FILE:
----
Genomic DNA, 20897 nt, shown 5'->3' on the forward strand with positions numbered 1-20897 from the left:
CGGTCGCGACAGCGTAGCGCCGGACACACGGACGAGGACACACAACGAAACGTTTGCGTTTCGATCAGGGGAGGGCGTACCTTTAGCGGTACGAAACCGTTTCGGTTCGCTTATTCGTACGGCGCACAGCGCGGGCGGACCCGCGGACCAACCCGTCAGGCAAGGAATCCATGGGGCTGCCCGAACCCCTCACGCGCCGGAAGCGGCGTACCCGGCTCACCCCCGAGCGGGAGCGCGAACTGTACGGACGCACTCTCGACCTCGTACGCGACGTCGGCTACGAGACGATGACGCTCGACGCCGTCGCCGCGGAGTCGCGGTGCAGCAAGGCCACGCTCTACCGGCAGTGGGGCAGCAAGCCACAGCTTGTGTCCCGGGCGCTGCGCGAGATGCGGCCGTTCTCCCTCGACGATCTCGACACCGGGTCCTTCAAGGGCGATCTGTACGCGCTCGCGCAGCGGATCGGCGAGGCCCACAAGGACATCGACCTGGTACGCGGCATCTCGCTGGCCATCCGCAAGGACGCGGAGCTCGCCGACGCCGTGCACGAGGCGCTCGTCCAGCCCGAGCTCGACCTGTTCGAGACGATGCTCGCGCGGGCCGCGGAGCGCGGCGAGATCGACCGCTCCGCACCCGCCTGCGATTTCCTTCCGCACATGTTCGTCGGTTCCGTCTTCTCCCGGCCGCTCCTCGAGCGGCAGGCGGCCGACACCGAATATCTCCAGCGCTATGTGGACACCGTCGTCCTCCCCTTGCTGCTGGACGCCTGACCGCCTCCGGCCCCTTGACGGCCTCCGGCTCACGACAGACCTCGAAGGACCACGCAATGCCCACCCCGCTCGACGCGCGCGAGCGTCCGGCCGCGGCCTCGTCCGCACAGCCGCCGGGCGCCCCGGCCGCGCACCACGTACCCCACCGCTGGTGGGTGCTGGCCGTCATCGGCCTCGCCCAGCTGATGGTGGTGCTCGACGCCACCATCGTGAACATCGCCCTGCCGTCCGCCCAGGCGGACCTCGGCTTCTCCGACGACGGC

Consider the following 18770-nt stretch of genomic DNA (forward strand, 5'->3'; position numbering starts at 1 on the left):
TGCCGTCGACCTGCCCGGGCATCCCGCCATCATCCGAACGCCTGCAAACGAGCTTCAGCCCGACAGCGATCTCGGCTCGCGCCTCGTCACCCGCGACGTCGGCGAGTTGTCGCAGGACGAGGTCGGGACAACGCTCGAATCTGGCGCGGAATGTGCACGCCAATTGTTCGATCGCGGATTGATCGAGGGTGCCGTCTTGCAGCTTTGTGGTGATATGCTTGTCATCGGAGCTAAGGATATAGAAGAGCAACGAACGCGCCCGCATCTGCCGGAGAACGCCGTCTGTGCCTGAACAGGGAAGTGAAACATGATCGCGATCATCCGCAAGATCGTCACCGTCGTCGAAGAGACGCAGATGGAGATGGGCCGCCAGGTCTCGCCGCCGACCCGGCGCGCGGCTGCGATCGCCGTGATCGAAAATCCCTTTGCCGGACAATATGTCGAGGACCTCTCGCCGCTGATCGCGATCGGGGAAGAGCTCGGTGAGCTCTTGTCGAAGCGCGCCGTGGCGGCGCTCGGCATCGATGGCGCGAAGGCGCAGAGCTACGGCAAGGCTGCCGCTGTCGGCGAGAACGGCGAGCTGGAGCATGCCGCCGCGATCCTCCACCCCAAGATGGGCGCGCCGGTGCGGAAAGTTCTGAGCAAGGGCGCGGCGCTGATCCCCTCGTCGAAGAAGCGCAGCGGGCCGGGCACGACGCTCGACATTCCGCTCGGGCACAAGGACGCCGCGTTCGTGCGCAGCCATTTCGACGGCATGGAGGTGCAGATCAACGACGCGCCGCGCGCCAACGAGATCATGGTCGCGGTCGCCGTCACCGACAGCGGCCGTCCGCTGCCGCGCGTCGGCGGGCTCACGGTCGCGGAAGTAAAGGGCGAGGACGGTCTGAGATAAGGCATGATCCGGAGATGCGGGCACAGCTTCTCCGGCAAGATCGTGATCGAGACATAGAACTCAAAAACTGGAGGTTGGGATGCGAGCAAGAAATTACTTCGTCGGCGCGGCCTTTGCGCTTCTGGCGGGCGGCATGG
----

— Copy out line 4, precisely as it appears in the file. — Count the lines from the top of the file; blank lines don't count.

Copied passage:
TGCCGTCGACCTGCCCGGGCATCCCGCCATCATCCGAACGCCTGCAAACGAGCTTCAGCCCGACAGCGATCTCGGCTCGCGCCTCGTCACCCGCGACGTCGGCGAGTTGTCGCAGGACGAGGTCGGGACAACGCTCGAATCTGGCGCGGAATGTGCACGCCAATTGTTCGATCGCGGATTGATCGAGGGTGCCGTCTTGCAGCTTTGTGGTGATATGCTTGTCATCGGAGCTAAGGATATAGAAGAGCAACGAACGCGCCCGCATCTGCCGGAGAACGCCGTCTGTGCCTGAACAGGGAAGTGAAACATGATCGCGATCATCCGCAAGATCGTCACCGTCGTCGAAGAGACGCAGATGGAGATGGGCCGCCAGGTCTCGCCGCCGACCCGGCGCGCGGCTGCGATCGCCGTGATCGAAAATCCCTTTGCCGGACAATATGTCGAGGACCTCTCGCCGCTGATCGCGATCGGGGAAGAGCTCGGTGAGCTCTTGTCGAAGCGCGCCGTGGCGGCGCTCGGCATCGATGGCGCGAAGGCGCAGAGCTACGGCAAGGCTGCCGCTGTCGGCGAGAACGGCGAGCTGGAGCATGCCGCCGCGATCCTCCACCCCAAGATGGGCGCGCCGGTGCGGAAAGTTCTGAGCAAGGGCGCGGCGCTGATCCCCTCGTCGAAGAAGCGCAGCGGGCCGGGCACGACGCTCGACATTCCGCTCGGGCACAAGGACGCCGCGTTCGTGCGCAGCCATTTCGACGGCATGGAGGTGCAGATCAACGACGCGCCGCGCGCCAACGAGATCATGGTCGCGGTCGCCGTCACCGACAGCGGCCGTCCGCTGCCGCGCGTCGGCGGGCTCACGGTCGCGGAAGTAAAGGGCGAGGACGGTCTGAGATAAGGCATGATCCGGAGATGCGGGCACAGCTTCTCCGGCAAGATCGTGATCGAGACATAGAACTCAAAAACTGGAGGTTGGGATGCGAGCAAGAAATTACTTCGTCGGCGCGGCCTTTGCGCTTCTGGCGGGCGGCATGG